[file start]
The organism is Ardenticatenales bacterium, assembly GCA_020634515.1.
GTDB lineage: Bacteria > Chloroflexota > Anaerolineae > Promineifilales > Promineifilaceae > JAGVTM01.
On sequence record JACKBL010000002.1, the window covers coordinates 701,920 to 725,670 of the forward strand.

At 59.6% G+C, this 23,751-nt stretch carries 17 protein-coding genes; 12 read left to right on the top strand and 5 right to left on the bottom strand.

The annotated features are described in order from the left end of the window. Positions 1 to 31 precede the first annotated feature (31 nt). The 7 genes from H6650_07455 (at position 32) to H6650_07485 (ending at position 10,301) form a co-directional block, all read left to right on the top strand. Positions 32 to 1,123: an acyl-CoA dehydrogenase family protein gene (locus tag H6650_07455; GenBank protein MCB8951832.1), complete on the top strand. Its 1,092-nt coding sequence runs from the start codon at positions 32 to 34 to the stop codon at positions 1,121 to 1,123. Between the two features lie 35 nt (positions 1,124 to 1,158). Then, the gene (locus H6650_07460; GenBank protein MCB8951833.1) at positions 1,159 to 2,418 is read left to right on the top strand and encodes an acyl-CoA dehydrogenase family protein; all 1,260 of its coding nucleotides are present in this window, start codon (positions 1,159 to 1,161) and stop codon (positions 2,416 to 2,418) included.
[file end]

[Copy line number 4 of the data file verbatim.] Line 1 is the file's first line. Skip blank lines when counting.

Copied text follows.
At 59.6% G+C, this 23,751-nt stretch carries 17 protein-coding genes; 12 read left to right on the top strand and 5 right to left on the bottom strand.